He holds Gowon and Awolowo and other members of the Gowon regime responsible. In his view, the duo spear headed “boatload of infamous and regrettable policies” against the Igbos during and immediately after the civil war. This is not the first book on the Nigeria Civil war. But none of the other books before it has generated so much tension and emotions as it is doing. But in writing about Awolowo, Achebe touched a raw nerve in the Yoruba nation.
And since the review of the book was published by the Guardian of London, it has been controversy all the way. But ironically, both Gowon and the late former Premier of Defunct Western Region had defended the blockade of Biafra, the 20 pounds policy and the indigenization policy, saying that they had no regret over the roles in the war and their policies after it. Gowon, in a recent interview denied that his administration engaged in the mass killing of Igbos during the war. He also said that the federal government did not also use hunger as a weapon to dislodge the dissidents.
“It was the Igbo that objected to the creation of corridor for movements of medical aid and food supplies to the civilian population at the period; on this, I am ready to face the International Criminal Court of Justice at the Hague for prosecution over the role played by me during the war,” he said. While Awolowo had stated in a town hall meeting in 1983 that he was actually sending food to the civilians in Biafra during the way but had to stop when he discovered that it was being hijacked by the soldiers.
“So, I decided to stop sending food there. In the process, the civilians will suffer but the soldiers will suffer most,” he explained. The explanation of both men notwithstanding, there has been no let up in the controversy. Former Minister of Aviation, Chief Femi Fani-Kayode said the blockade Biafra during the war was a natural thing to do in war situation. He is peeved that author of Things Fall Apart is linking Awolowo with the blockade of Biafra which led to hunger, diseases and death. Fani-Kayode said it is therefore “unfair, unreasonable, it is irrational and it is responsible” for Achebe to lay the blames on Awolowo.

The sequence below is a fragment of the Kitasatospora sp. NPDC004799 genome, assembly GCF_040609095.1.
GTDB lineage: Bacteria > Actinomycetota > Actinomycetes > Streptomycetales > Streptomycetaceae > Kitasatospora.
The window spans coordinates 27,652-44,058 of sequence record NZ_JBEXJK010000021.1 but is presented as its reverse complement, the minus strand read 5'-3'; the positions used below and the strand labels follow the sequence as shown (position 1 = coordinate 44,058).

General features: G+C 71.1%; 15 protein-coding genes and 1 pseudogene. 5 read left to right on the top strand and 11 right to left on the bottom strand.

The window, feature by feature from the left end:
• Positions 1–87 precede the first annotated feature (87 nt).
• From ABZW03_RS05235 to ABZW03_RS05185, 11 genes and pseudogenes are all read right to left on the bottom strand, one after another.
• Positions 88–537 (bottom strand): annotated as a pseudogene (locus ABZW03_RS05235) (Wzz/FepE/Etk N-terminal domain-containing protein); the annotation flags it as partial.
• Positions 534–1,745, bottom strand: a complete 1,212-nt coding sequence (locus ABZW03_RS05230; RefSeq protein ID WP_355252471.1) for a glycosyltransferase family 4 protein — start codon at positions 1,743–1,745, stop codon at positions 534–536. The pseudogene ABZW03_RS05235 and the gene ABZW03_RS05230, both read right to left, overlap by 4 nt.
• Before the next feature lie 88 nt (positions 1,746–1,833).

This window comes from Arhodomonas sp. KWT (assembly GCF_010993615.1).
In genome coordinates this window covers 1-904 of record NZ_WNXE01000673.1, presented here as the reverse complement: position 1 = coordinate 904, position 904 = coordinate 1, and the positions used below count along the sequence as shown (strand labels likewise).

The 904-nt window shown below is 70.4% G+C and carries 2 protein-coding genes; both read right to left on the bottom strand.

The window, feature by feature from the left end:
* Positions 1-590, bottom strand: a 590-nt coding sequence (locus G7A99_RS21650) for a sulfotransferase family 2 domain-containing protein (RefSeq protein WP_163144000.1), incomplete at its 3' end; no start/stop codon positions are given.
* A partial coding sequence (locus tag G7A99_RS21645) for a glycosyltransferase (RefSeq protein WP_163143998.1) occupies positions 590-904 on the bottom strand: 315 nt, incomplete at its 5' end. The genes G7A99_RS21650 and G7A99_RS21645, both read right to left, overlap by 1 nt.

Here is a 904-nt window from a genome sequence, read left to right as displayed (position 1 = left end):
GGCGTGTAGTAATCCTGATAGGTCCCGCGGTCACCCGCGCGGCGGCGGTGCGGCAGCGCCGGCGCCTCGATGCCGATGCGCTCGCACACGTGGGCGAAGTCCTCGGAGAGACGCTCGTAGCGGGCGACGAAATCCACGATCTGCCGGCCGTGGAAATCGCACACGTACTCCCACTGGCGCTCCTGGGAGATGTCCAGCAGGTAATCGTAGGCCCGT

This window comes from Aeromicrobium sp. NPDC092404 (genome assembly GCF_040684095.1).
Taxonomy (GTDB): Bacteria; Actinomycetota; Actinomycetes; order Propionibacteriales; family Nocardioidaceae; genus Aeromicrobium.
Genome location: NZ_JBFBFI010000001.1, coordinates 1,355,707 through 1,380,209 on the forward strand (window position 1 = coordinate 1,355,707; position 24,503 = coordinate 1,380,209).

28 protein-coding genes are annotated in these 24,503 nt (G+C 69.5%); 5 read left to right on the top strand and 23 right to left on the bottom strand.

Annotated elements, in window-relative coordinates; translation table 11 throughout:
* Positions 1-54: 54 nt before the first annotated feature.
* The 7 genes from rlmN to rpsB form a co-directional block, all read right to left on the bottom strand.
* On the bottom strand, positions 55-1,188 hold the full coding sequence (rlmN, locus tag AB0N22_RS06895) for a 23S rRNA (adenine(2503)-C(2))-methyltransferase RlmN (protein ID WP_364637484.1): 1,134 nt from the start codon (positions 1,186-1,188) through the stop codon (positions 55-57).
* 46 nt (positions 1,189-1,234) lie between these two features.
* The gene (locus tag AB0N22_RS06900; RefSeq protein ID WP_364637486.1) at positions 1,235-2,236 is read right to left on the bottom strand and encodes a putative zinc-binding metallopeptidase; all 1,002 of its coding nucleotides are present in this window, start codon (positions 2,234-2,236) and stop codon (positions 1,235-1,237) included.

He added that “There was a war and in that war there was a blockade which the Nigerian government placed against the Eastern Nigeria. They did so because it was a standard practice in any war.” But Professor ABC Nwosu sees the stance of Awolowo towards Biafra during the war as a betrayal of friendship. According to him, “Achebe and Ndigbo do not hate Pa Awolowo as a person. It is noteworthy that Ndigbo and Biafrans do not attack Pa Awolowo for the swift change of the Nigerian currency.
What they quarrel with is Chief Awolowo’s robust defence of the Federal Military Government’s inhuman policy of mass starvation as a result of which millions of Biafran children died. He added that “Ndigbo also quarrel with Pa Awolowo and the Federal Government’s policy in 1970 of expropriating Igbo funds lodged in Nigerian banks (after the war of unity had been won and lost) in exchange for the “ex-gratia” award of 20 pounds for each Igbo person who could authenticate his account, no matter the sum in that account.
I must emphasize that this “ex-gratia award” was not for every Igbo person who survived but only for those who had bank accounts.” However, Mr Brady Chijoke Nwosu, acting National Publicity Secretary of Njiko Igbo, a political pressure group in the South east says the controversy arising from this Achebe’s book is not necessary now. According to him, all that Achebe wrote in his memoirs are known facts.
He added “The issue of 20 pounds for all the money you have is an open wound. It is a known fact. Since the book was published, I have read the counter reaction of Ebenezer Babatope, I have that of Fani Kayode. I look at all these write ups, they even mentioned where Awolowo concurred based on that policy. In warfare now, America will throw bomb at you on one hand and give you food on the other hand.
They want you to eat while you are alive, when you are dead you are dead.” Though a few analysts have even argued that it would have been better if Achebe has allowed sleeping dogs to lie, but is imperative that story of that era be documented by both observers and key participants so that future generations can read and judge for themselves.